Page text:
Prehabilitation + Rehabilitation: Same structure as prehabilitation program with a 12-week rehabilitation program consisting of a supervised and unsupervised COMB program 5 days/week.
  • Primary: Post-operative complications, physical function
  • Secondary: Cardiovascular fitness, physical function, strength, body composition, patient-reported outcomes
NCT05489419 [96]Single group

Length: 3–4 weeks
Pancreatic cancer, any ages
Prehabilitation (AE + NUT)
AE: Through physical and cardiopulmonary training + personalized nutrition, as well as anxiety and depression treatment.
  • Primary: Cardiovascular fitness and aerobic capacity
  • Secondary: Adherence, body composition, biomarkers of inflammation, patient-reported outcomes, post-operative complications
NCT03865875 [102]Single group

Length: NR
Pancreatic cancer, aged 18 years and older
Prehabilitation (COMB + NUT)
Prehabilitation: Standardized exercise program and individualized nutrition plan.
  • Primary: Completion of program
NCT05836870 [100]RCT

Length: NR
Pancreatic cancer, receiving neoadjuvant chemotherapy, aged 18 years and older
Prehabilitation (RE)
Enhanced usual care
RE: Tele-supervised RE program.
Enhanced usual care: Provided recommendations about physical activity and nutrition.
  • Primary: Physical function and post-operative chemotherapy initiation
  • Secondary: Patient-reported outcomes, post-operative outcomes, body composition, fitness, physical function, nutrition, biomarkers
NCT05483075 [101]Non-randomized trial

Length: 2–4 weeks
Pancreatic cancer, aged 18–90 years
Prehabilitation (COMB)
Prehabilitation: Supervised moderate-intensity COMB exercise lead by a health care provider at least AE 5 times/week for 30 min/session and RE for 2 days/week.
  • Primary: Compliance
  • Secondary: Post-operative outcomes, biomarkers, fitness
NCT04469504 [95]RCT

Length: 4 weeks
Pancreatic cancer patients with sarcopenia, aged 18 years and older
Prehabilitation: EX, NUT, Other
Control: NUT
Prehabilitation: EX, NUT supplementation, and psychological support
NUT Control: Perioperative immunonutrition
  • Primary: Post-operative outcomes
  • Secondary: Post-operative outcomes, patient-reported outcomes
NCT05044065 [99]RCT

Length: 5–6 weeks (both pre- and post-operative)
Pancreatic and biliary cancer, aged 18 years and older
Prehabilitation and Rehabilitation: RE and NUT
Control: NUT
Prehabilitation and Rehabilitation: Pre-operative prehabilitation and post-operative rehabilitation with supervised and home-based RE with NUT protein supplementation
NUT Control: NUT protein supplementation
  • Primary: Body composition
  • Secondary: Nutritional biomarkers, body composition, strength, patient-reported outcomes, fitness, post-operative outcomes, biomarkers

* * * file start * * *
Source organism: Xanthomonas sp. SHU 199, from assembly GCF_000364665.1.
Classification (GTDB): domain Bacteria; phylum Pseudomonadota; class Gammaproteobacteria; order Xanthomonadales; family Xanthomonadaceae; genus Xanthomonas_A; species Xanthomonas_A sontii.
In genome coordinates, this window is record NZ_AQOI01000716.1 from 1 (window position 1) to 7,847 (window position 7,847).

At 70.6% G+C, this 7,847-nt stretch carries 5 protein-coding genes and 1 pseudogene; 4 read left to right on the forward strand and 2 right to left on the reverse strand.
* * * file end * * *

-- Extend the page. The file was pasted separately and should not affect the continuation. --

NCT04923672 [97]RCT

Length: At least 3 weeks before surgery
Hepatobiliary cancer or colorectal cancer, aged 18 years and older
Prehabilitation: Moderate AE
Prehabilitation: High-intensity interval training (HIIT) AE
Prehabilitation: Moderate AE: Increase activity to 5 days/week, 40 min/day
Prehabilitation: HIIT AE: 5 days/week 40 min/day of moderate and vigorous activity
  • Primary: Steps per day
  • Secondary: Compliance, patient-reported outcomes, post-operative outcomes, fitness
NCT03187951 [98]RCT

Length: During chemotherapy and up to 7 months post-operation
Pancreatic cancer scheduled to receive neoadjuvant chemotherapy and/or radiation before surgery, aged 18 years and older
Prehabilitation and Rehabilitation: COMB + NUT
Control: NUT
Prehabilitation and Rehabilitation: Moderate-intensity AE for at least 5 days/week, 30 min/session, and RE using resistance bands at least 2 days/week for 8 exercises at 1 set, 10–15 reps, with progressive increase in resistance. NUT counseling provided.
NUT Control: Stretching program and nutritional counseling provided.
  • Primary: Fitness
Abbreviations (Alphabetical): AE: Aerobic Exercise; BCAA: Branched-Chain Amino Acid; COMB: Combined; EX: Exercise; HIIT: High-Intensity Interval Training; HPB: Hepato-Pancreato-Biliary; HR: Heart Rate; min: Minute; NR: Not Reported; NUT: Nutrition; RCT: Randomized Clinical Trial; RE: Resistance Exercise; reps: Repetitions; RPE: Rating of Perceived Exertion.
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MDPI and ACS Style

Christopher, C.N.; Kang, D.-W.; Wilson, R.L.; Gonzalo-Encabo, P.; Ficarra, S.; Heislein, D.; Dieli-Conwright, C.M. Exercise and Nutrition Interventions for Prehabilitation in Hepato-Pancreato-Biliary Cancers: A Narrative Review. Nutrients 2023, 15, 5044.

AMA Style

Christopher CN, Kang D-W, Wilson RL, Gonzalo-Encabo P, Ficarra S, Heislein D, Dieli-Conwright CM. Exercise and Nutrition Interventions for Prehabilitation in Hepato-Pancreato-Biliary Cancers: A Narrative Review. Nutrients. 2023; 15(24):5044.

Chicago/Turabian Style

Christopher, Cami N., Dong-Woo Kang, Rebekah L. Wilson, Paola Gonzalo-Encabo, Salvatore Ficarra, Diane Heislein, and Christina M. Dieli-Conwright. 2023. "Exercise and Nutrition Interventions for Prehabilitation in Hepato-Pancreato-Biliary Cancers: A Narrative Review" Nutrients 15, no. 24: 5044.